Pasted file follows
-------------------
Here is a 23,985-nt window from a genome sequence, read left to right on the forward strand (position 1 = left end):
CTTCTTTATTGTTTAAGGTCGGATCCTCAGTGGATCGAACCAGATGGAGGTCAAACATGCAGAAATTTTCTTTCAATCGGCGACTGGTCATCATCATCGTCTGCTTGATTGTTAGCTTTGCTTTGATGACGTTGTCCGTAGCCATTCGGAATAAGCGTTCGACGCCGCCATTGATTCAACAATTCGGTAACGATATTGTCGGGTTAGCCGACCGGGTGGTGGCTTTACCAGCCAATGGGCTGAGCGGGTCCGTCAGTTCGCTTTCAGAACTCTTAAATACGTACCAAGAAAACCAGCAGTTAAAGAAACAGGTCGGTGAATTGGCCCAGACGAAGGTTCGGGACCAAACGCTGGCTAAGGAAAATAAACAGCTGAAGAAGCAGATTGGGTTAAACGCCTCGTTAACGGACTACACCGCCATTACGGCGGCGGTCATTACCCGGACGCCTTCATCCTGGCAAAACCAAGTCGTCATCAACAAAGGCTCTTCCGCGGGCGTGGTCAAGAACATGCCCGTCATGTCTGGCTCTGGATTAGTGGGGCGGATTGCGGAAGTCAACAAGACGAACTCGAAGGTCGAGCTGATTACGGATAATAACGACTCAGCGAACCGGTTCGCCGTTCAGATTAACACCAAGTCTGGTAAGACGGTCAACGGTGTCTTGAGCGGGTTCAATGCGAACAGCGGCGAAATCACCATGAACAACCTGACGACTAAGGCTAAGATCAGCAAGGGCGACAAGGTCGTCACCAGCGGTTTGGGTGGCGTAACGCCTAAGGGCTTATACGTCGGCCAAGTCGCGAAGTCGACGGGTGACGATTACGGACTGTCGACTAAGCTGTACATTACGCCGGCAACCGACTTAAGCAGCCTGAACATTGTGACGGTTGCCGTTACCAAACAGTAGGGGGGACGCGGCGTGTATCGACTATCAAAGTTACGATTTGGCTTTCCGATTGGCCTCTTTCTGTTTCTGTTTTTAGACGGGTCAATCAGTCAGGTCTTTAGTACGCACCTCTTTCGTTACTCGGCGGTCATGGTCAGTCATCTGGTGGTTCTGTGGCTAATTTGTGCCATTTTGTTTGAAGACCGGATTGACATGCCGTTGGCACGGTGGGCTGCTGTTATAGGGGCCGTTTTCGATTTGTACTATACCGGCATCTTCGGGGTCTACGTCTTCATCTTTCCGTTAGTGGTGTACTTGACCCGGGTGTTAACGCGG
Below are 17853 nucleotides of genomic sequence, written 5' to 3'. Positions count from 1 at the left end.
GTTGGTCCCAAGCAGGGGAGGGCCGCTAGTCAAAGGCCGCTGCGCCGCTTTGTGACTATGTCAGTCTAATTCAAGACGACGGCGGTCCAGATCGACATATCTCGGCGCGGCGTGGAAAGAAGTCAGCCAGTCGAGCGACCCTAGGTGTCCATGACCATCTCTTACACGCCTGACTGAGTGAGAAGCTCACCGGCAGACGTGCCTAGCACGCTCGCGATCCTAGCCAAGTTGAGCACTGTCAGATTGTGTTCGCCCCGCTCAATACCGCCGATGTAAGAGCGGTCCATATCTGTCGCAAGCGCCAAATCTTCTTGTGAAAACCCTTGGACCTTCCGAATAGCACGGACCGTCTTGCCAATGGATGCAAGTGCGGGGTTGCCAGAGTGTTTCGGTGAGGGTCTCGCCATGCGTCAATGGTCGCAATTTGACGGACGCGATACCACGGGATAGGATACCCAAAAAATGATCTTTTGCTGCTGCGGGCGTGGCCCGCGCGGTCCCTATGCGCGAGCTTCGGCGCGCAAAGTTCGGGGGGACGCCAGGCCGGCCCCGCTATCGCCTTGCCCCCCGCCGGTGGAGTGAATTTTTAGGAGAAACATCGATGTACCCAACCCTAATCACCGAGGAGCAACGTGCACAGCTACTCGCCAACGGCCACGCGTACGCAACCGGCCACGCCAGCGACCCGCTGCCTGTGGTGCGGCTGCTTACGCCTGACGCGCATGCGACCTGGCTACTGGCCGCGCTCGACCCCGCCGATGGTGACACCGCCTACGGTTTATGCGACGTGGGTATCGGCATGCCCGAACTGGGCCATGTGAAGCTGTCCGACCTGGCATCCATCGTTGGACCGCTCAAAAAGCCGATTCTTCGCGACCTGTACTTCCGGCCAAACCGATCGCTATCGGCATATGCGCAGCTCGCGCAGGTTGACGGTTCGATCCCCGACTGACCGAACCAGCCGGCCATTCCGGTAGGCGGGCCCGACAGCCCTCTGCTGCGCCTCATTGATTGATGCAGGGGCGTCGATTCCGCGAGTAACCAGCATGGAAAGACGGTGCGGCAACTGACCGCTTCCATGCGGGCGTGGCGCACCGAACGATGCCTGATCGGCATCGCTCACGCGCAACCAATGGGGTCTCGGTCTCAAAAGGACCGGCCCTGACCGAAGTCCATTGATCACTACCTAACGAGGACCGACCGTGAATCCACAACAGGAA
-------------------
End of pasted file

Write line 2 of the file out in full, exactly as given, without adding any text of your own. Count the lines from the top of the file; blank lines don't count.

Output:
CTTCTTTATTGTTTAAGGTCGGATCCTCAGTGGATCGAACCAGATGGAGGTCAAACATGCAGAAATTTTCTTTCAATCGGCGACTGGTCATCATCATCGTCTGCTTGATTGTTAGCTTTGCTTTGATGACGTTGTCCGTAGCCATTCGGAATAAGCGTTCGACGCCGCCATTGATTCAACAATTCGGTAACGATATTGTCGGGTTAGCCGACCGGGTGGTGGCTTTACCAGCCAATGGGCTGAGCGGGTCCGTCAGTTCGCTTTCAGAACTCTTAAATACGTACCAAGAAAACCAGCAGTTAAAGAAACAGGTCGGTGAATTGGCCCAGACGAAGGTTCGGGACCAAACGCTGGCTAAGGAAAATAAACAGCTGAAGAAGCAGATTGGGTTAAACGCCTCGTTAACGGACTACACCGCCATTACGGCGGCGGTCATTACCCGGACGCCTTCATCCTGGCAAAACCAAGTCGTCATCAACAAAGGCTCTTCCGCGGGCGTGGTCAAGAACATGCCCGTCATGTCTGGCTCTGGATTAGTGGGGCGGATTGCGGAAGTCAACAAGACGAACTCGAAGGTCGAGCTGATTACGGATAATAACGACTCAGCGAACCGGTTCGCCGTTCAGATTAACACCAAGTCTGGTAAGACGGTCAACGGTGTCTTGAGCGGGTTCAATGCGAACAGCGGCGAAATCACCATGAACAACCTGACGACTAAGGCTAAGATCAGCAAGGGCGACAAGGTCGTCACCAGCGGTTTGGGTGGCGTAACGCCTAAGGGCTTATACGTCGGCCAAGTCGCGAAGTCGACGGGTGACGATTACGGACTGTCGACTAAGCTGTACATTACGCCGGCAACCGACTTAAGCAGCCTGAACATTGTGACGGTTGCCGTTACCAAACAGTAGGGGGGACGCGGCGTGTATCGACTATCAAAGTTACGATTTGGCTTTCCGATTGGCCTCTTTCTGTTTCTGTTTTTAGACGGGTCAATCAGTCAGGTCTTTAGTACGCACCTCTTTCGTTACTCGGCGGTCATGGTCAGTCATCTGGTGGTTCTGTGGCTAATTTGTGCCATTTTGTTTGAAGACCGGATTGACATGCCGTTGGCACGGTGGGCTGCTGTTATAGGGGCCGTTTTCGATTTGTACTATACCGGCATCTTCGGGGTCTACGTCTTCATCTTTCCGTTAGTGGTGTACTTGACCCGGGTGTTAACGCGG